Common Core Standards: ELA
Standard 9: Analyze seminal U.S. documents of historical and literary significance (e.g., Washington’s Farewell Address, the Gettysburg Address, Roosevelt’s Four Freedoms speech, King’s “Letter from Birmingham Jail”), including how they address related themes and concepts.
Breakin’ it Down:
Well, the good news is that you’ll probably have support from your history department with this standard. The bad news is that most history classes focus on memorizing the people, places, and dates, rather than analyzing the documents that influenced history.
This standard exists to make sure that students have a common core set of non-fiction texts. Just like there are works of literary fiction that students are expected to know, there are also famous works of non-fiction that students should have in their repertoire.
To meet this standard, make sure that when you are selecting non-fiction texts for your curriculum, you include texts that have influenced the history of the U.S.
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Using this Standard
- 1984 Teacher Pass
- A Raisin in the Sun Teacher Pass
- A Rose For Emily Teacher Pass
- Antigone Teacher Pass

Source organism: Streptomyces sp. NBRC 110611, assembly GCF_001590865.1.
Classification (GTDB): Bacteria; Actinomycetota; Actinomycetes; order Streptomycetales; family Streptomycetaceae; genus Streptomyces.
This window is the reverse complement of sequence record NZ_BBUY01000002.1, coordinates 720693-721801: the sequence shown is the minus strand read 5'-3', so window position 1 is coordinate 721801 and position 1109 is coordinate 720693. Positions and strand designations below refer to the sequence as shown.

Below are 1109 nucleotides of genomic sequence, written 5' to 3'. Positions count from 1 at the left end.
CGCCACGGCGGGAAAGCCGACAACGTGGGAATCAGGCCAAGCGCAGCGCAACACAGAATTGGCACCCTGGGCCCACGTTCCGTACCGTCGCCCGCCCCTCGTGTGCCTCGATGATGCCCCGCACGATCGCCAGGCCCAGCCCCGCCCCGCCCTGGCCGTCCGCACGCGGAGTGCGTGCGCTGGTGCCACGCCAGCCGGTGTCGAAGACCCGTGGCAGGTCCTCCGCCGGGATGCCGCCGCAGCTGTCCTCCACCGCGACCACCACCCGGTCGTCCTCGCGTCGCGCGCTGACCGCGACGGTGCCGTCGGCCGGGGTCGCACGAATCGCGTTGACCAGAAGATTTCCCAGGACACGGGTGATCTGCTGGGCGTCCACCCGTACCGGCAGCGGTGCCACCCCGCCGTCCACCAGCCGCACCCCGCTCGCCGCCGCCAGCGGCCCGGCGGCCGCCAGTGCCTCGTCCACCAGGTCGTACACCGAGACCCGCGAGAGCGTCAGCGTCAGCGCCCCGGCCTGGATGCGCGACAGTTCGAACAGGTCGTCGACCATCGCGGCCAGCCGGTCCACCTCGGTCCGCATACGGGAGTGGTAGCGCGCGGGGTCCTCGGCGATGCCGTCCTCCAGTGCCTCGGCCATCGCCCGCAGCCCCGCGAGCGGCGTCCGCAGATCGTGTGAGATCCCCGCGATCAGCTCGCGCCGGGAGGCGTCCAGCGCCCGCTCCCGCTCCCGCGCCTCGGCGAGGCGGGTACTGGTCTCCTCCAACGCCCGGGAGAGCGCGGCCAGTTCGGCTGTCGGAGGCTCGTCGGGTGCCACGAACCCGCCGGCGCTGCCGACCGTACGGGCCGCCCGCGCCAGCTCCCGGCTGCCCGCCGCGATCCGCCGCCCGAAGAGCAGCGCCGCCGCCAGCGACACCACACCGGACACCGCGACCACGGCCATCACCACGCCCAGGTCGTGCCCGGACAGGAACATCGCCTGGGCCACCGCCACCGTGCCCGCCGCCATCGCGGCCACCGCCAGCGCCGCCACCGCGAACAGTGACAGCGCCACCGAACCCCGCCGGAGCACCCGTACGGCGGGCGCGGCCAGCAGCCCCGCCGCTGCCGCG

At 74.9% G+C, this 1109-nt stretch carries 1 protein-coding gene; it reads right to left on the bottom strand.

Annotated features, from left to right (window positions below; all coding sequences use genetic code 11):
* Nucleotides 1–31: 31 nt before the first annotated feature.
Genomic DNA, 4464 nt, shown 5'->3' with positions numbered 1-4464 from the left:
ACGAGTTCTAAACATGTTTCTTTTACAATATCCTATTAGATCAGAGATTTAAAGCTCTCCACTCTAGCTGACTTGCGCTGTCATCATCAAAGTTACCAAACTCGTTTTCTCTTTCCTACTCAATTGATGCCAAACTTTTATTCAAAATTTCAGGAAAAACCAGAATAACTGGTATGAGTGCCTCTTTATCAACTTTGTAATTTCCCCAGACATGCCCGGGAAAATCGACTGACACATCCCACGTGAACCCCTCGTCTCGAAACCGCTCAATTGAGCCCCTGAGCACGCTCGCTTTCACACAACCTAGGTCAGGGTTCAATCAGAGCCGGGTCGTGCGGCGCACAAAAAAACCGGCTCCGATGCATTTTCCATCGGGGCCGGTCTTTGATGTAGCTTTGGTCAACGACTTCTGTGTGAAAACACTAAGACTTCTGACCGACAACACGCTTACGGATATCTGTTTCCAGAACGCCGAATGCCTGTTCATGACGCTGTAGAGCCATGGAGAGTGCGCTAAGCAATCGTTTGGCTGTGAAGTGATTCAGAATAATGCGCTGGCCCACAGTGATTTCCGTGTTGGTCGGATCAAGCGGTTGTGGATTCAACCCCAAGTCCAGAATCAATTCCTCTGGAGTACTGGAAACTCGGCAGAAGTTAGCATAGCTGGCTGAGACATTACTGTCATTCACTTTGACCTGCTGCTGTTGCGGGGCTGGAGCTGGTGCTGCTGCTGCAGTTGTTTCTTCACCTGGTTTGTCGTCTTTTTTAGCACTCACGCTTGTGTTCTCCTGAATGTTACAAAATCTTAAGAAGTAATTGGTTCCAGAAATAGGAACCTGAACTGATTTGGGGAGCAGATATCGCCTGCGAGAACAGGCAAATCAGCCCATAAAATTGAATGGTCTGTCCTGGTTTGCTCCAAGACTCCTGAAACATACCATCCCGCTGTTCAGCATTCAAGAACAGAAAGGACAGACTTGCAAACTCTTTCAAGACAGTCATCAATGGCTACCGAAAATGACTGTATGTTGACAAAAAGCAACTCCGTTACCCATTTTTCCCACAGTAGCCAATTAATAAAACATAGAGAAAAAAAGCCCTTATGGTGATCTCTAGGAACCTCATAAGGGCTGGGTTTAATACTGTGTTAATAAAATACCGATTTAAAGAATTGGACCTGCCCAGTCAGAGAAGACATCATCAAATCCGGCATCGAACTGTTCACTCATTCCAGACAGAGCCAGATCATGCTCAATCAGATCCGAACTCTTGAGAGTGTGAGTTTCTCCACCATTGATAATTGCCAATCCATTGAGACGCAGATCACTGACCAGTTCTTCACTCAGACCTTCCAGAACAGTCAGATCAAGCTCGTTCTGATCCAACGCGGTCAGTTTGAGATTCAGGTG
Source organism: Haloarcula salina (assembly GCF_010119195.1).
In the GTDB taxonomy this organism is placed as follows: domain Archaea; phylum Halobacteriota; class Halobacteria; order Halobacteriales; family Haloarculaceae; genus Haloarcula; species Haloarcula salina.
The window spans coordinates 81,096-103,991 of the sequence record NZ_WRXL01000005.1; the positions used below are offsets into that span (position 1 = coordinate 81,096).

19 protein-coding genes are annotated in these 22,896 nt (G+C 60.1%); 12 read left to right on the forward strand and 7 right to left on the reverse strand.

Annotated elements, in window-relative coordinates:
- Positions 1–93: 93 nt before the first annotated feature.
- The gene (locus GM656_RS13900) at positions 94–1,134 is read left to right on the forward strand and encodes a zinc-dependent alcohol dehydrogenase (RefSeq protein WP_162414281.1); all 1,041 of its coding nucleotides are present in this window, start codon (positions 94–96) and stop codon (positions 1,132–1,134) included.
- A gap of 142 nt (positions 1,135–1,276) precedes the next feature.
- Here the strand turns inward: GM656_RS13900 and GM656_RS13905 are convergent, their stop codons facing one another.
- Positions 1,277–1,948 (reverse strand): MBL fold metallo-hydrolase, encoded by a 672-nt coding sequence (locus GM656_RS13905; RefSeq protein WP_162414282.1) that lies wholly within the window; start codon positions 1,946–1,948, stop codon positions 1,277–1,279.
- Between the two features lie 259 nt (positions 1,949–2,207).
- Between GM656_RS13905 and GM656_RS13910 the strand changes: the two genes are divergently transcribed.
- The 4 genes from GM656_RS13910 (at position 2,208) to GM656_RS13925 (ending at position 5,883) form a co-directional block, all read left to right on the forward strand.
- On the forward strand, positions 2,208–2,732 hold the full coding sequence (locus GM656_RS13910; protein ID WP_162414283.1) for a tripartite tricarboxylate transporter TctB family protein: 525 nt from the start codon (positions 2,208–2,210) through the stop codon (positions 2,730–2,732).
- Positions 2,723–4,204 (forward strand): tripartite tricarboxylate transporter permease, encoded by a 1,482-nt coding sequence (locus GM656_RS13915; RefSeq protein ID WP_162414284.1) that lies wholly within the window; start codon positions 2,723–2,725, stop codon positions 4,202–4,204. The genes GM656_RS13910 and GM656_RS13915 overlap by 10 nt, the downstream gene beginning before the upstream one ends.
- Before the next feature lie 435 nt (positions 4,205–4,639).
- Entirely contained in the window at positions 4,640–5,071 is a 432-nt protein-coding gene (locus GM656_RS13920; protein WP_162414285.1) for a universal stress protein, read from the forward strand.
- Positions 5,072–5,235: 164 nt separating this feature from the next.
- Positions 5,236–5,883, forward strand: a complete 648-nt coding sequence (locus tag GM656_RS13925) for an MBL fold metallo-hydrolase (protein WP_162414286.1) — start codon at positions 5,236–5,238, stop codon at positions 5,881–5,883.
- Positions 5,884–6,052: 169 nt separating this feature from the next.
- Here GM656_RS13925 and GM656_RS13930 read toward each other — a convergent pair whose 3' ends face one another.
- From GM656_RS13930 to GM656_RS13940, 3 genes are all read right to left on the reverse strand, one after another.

- Julius Caesar Teacher Pass
- Narrative of Frederick Douglass Teacher Pass
- Of Mice and Men Teacher Pass
- Othello Teacher Pass
- The Aeneid Teacher Pass
- The Old Man and the Sea Teacher Pass
- To Kill a Mockingbird Teacher Pass
Teacher Feature: Ideas for the classroom
The main skill to cover in this standard is the art of comparison. Pick speeches, essays, and critiques that address similar topics or themes. Give students opportunities to compare and contrast the nuances of the authors’ opinions. (Look back at Standard 2 for ideas).
- Possible themes to consider:
- Rights and freedoms
- Role of government
- Injustice and prejudice
- Treatment of minority populations
- Resistant and rebellion
- Justification for and against war
Quiz QuestionsHere's an example of a quiz that could be used to test this standard.
- Teaching To Kill a Mockingbird: Emmett Till & Tom Robinson
- Teaching Julius Caesar: John Wilkes Booth: An "American Brutus"?
- Teaching The Aeneid: Now About that Ending…
- Teaching Of Mice and Men: Becoming Slim (or Curley, or Candy, or Lennie, or George, or Crooks, or ...)
- Teaching Othello: Paul Robeson’s Historic Performance of Othello
- The Old Man and the Sea: Making It Political
- Teaching Narrative of the Life of Frederick Douglass: Fed-up Fred and Honest Abe: Researching the Tensions Between Douglass and Lincoln
- Teaching Narrative of the Life of Frederick Douglass: What Would Douglass Say Today?
- Teaching Antigone: The First Three Letters of Funeral
- Beloved: Back to the Source
- Teaching 1984: This Is Why I Write
- Teaching A Raisin in the Sun: Costume Design
- Teaching A Raisin in the Sun: Newsletter
- Teaching A Rose for Emily: Write an Epitaph
- Teaching A Rose for Emily: Dramatizing "A Rose for Emily"